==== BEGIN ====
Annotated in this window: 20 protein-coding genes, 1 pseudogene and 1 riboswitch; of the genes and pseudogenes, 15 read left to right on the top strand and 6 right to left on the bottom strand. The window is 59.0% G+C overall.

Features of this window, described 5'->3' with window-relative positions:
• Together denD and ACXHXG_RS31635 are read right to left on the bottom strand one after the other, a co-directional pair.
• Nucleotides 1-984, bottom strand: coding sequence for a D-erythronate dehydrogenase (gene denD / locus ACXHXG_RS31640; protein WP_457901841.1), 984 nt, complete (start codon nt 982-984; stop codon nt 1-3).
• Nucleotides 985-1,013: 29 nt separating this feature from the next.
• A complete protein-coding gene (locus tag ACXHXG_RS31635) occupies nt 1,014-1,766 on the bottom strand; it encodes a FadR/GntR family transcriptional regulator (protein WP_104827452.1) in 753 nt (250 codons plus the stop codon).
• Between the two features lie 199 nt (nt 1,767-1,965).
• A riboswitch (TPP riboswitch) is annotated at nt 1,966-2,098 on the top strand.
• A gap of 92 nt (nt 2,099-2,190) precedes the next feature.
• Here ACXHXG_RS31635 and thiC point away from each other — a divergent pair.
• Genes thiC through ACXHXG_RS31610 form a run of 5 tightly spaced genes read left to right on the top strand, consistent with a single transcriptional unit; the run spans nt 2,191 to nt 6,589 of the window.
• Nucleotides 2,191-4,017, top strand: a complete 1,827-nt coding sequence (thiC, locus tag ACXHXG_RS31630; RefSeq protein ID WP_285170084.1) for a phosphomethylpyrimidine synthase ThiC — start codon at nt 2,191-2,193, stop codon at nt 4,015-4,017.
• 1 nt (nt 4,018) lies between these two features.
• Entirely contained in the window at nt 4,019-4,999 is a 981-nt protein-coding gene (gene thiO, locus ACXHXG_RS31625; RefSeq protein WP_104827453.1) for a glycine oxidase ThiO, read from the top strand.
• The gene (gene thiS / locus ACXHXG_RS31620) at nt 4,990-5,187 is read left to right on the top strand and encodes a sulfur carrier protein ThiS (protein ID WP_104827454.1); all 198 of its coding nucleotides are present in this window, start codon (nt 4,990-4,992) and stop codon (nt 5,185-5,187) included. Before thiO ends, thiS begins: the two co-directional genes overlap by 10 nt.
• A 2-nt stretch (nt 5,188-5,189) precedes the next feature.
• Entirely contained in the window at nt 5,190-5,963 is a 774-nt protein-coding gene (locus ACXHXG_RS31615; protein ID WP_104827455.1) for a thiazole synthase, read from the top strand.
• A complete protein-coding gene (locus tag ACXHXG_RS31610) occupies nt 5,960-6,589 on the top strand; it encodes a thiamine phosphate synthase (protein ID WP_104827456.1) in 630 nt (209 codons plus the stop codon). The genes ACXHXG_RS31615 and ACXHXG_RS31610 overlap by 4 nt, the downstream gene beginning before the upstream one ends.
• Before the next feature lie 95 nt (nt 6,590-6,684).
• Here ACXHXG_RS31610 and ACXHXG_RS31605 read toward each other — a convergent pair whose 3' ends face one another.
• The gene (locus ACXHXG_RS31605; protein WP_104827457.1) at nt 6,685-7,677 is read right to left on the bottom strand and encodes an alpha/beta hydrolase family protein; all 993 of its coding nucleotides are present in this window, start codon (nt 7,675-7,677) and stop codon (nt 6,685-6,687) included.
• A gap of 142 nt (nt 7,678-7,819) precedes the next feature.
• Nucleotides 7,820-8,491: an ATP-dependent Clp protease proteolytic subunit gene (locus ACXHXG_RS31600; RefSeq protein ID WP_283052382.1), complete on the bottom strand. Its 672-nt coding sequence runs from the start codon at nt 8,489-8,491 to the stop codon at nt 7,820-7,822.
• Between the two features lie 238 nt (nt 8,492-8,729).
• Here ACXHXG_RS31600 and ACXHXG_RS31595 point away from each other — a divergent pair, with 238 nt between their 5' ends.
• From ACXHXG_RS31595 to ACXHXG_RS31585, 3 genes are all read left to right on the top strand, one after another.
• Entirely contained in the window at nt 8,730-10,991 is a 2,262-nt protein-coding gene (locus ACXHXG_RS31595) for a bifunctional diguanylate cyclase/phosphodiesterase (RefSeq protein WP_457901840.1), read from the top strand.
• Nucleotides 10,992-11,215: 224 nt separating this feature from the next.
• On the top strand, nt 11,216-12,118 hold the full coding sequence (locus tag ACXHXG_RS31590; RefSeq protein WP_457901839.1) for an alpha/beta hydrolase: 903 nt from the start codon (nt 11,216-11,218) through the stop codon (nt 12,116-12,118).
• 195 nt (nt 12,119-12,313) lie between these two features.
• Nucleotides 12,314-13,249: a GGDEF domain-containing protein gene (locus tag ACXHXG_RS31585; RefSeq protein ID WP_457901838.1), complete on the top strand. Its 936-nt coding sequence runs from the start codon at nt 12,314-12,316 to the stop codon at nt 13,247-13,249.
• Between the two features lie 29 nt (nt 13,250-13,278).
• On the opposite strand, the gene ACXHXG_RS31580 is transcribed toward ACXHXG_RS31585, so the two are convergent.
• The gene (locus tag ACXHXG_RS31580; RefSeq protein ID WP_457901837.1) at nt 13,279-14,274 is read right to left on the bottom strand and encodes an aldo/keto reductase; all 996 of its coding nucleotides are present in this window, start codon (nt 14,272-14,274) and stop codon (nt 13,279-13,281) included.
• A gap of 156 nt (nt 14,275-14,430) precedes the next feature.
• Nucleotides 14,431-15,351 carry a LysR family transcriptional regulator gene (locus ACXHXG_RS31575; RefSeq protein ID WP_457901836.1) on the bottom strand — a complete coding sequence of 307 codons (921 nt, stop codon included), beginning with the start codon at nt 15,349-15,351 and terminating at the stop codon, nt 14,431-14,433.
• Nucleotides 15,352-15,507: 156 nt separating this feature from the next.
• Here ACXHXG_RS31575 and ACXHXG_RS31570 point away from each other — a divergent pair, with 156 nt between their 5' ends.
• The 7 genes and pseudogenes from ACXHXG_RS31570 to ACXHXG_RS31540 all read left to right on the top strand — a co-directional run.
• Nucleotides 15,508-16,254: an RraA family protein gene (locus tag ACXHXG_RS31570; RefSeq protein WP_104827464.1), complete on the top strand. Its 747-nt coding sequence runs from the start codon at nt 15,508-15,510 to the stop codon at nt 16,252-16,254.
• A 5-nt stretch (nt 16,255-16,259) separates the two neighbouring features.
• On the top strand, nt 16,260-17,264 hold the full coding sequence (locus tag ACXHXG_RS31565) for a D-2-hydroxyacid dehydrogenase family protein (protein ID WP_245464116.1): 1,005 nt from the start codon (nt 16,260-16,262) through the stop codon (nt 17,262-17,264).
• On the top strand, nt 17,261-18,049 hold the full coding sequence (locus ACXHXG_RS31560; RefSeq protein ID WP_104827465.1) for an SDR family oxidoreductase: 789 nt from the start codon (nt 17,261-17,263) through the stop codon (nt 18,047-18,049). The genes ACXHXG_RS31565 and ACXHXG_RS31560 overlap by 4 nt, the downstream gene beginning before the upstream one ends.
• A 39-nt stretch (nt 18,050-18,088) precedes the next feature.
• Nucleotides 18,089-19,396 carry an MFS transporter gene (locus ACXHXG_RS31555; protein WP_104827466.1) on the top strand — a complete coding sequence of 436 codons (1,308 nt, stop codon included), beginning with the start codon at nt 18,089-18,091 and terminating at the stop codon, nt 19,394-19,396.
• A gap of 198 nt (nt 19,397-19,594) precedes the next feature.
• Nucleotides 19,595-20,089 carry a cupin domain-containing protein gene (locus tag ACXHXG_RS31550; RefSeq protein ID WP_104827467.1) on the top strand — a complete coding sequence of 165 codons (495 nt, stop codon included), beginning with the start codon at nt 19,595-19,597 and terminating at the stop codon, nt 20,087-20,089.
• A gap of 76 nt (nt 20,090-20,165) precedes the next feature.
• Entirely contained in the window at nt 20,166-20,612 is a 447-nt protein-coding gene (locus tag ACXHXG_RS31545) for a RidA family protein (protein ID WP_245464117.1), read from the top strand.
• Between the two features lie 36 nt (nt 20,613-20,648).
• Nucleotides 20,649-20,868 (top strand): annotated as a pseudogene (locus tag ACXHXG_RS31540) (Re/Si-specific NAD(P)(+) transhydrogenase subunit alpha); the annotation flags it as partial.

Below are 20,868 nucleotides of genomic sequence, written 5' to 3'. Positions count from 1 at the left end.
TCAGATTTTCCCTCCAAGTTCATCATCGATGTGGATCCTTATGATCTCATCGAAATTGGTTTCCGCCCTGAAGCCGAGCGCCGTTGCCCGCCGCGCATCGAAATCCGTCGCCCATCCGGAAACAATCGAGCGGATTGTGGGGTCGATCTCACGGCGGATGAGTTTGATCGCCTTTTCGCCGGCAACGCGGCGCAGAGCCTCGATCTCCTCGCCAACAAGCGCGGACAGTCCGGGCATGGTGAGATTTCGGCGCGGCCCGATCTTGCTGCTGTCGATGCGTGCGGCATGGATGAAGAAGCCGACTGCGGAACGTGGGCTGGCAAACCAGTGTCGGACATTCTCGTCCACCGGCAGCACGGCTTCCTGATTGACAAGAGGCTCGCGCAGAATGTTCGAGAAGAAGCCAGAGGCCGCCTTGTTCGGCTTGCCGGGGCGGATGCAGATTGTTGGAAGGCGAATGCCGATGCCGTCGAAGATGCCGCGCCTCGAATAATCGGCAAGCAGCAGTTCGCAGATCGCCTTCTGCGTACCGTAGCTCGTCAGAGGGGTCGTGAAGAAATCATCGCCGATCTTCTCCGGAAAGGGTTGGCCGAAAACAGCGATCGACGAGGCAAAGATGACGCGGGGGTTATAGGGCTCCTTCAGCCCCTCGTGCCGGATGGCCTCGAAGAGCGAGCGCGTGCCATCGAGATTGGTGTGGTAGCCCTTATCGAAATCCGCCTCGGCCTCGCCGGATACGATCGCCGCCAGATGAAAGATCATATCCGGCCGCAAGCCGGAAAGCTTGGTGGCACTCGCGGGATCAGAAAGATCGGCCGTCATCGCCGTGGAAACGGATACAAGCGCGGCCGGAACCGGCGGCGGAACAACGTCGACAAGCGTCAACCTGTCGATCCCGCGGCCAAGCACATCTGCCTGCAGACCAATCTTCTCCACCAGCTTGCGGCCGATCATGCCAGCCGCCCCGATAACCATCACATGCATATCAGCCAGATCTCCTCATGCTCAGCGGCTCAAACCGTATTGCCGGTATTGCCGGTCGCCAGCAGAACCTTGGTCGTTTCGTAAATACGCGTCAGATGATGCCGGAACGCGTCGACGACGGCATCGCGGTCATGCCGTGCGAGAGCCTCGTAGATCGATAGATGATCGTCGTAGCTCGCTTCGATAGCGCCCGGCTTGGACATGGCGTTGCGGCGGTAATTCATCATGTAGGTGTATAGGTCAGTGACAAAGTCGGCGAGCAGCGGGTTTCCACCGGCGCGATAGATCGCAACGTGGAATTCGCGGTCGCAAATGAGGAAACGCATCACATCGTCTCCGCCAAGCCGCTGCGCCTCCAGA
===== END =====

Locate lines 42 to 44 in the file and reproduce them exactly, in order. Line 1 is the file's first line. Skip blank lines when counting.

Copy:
• On the top strand, nt 16,260-17,264 hold the full coding sequence (locus tag ACXHXG_RS31565) for a D-2-hydroxyacid dehydrogenase family protein (protein ID WP_245464116.1): 1,005 nt from the start codon (nt 16,260-16,262) through the stop codon (nt 17,262-17,264).
• On the top strand, nt 17,261-18,049 hold the full coding sequence (locus ACXHXG_RS31560; RefSeq protein ID WP_104827465.1) for an SDR family oxidoreductase: 789 nt from the start codon (nt 17,261-17,263) through the stop codon (nt 18,047-18,049). The genes ACXHXG_RS31565 and ACXHXG_RS31560 overlap by 4 nt, the downstream gene beginning before the upstream one ends.
• A 39-nt stretch (nt 18,050-18,088) precedes the next feature.